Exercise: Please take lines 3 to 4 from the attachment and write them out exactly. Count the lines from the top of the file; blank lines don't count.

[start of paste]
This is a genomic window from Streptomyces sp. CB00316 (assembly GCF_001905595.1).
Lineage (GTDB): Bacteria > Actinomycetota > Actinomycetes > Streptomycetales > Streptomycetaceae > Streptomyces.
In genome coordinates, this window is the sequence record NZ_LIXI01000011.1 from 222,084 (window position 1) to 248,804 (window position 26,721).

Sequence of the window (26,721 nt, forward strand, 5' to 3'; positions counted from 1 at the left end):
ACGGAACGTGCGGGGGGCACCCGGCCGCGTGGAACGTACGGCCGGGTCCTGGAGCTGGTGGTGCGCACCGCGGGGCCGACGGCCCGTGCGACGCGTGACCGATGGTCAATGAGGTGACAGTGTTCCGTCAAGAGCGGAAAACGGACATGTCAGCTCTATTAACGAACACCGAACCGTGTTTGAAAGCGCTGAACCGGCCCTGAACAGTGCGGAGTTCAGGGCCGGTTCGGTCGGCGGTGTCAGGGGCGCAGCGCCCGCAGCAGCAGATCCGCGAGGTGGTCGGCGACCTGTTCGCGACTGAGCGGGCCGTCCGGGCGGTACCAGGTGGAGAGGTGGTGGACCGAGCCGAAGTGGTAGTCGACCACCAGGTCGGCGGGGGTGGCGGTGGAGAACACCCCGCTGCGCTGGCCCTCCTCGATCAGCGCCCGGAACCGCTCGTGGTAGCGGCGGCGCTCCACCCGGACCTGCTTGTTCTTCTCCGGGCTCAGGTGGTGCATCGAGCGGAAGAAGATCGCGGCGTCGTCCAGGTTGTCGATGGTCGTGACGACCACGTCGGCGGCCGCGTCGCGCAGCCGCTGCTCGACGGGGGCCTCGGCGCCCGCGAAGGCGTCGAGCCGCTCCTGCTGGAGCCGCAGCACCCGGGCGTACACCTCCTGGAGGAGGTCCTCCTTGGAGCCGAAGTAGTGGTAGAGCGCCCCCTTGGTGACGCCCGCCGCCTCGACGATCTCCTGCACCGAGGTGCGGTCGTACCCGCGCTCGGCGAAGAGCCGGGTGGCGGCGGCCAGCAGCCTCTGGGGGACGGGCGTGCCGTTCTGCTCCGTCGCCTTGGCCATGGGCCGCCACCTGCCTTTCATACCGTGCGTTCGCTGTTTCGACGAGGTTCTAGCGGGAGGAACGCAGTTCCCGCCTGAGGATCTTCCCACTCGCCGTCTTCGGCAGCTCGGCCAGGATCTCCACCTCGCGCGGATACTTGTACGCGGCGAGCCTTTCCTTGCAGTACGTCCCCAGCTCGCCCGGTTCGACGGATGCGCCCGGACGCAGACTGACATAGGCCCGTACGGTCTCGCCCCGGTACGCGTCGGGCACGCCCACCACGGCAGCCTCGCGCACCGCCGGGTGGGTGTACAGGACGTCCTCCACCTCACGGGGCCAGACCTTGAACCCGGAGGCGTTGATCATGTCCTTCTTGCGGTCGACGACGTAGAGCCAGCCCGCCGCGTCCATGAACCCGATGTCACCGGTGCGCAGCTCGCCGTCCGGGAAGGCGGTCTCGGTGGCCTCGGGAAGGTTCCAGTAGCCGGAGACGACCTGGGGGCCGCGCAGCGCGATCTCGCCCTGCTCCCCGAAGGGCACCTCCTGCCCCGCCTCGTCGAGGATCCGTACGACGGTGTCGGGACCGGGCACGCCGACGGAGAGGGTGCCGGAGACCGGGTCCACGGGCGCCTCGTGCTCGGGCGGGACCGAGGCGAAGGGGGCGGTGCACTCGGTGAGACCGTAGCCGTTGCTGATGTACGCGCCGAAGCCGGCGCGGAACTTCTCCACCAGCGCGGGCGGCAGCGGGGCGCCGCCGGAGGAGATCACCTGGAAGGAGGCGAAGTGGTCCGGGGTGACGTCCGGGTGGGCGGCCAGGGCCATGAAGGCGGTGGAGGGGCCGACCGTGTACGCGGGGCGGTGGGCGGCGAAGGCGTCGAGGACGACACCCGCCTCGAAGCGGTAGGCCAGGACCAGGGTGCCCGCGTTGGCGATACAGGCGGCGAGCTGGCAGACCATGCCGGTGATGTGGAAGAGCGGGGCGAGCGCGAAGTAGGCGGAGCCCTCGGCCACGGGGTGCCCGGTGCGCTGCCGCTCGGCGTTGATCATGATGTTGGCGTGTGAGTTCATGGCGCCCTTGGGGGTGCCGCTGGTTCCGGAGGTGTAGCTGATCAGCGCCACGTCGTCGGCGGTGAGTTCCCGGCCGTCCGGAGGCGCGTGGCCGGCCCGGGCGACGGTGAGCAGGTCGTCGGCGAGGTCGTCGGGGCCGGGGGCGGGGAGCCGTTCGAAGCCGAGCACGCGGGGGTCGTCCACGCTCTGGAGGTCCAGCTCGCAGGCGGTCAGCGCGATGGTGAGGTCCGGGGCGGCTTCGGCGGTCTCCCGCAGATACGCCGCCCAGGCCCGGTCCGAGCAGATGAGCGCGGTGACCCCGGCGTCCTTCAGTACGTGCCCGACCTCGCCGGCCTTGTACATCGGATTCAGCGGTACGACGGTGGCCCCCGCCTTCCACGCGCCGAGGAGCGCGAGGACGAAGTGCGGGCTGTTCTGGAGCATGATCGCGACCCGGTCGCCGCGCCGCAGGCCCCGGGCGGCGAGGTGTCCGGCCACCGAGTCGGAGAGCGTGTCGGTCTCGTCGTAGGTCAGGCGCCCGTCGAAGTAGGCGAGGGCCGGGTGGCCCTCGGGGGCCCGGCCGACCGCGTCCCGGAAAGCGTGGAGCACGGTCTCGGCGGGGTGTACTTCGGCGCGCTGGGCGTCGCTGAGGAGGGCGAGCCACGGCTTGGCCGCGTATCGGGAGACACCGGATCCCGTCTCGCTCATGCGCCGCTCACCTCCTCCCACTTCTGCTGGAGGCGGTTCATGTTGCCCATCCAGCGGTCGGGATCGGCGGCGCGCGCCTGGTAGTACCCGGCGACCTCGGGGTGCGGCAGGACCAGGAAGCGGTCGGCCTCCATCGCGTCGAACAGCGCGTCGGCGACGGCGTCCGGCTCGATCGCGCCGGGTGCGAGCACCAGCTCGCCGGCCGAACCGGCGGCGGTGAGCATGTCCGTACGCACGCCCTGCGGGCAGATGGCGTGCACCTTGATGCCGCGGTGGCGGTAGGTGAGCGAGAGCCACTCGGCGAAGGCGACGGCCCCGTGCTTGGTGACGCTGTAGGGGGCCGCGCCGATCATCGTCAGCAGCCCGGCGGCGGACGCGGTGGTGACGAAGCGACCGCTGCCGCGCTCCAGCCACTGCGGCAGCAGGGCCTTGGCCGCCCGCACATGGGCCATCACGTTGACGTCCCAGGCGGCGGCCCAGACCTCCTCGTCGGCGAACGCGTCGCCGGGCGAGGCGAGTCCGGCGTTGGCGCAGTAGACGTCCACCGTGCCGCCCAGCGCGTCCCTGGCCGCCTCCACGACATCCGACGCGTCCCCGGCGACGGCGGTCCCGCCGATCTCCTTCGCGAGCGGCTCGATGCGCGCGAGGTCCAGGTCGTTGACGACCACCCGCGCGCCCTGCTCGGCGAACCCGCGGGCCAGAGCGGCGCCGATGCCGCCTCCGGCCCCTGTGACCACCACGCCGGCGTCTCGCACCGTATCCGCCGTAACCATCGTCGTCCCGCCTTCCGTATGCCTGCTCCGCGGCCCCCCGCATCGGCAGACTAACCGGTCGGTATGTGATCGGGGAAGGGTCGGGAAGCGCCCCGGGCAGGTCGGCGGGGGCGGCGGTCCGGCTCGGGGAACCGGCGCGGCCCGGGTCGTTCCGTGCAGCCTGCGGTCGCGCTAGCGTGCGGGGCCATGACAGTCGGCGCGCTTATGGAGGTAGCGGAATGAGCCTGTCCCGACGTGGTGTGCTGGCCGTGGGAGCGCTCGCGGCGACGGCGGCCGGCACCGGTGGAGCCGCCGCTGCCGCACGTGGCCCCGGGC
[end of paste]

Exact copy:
In genome coordinates, this window is the sequence record NZ_LIXI01000011.1 from 222,084 (window position 1) to 248,804 (window position 26,721).

Sequence of the window (26,721 nt, forward strand, 5' to 3'; positions counted from 1 at the left end):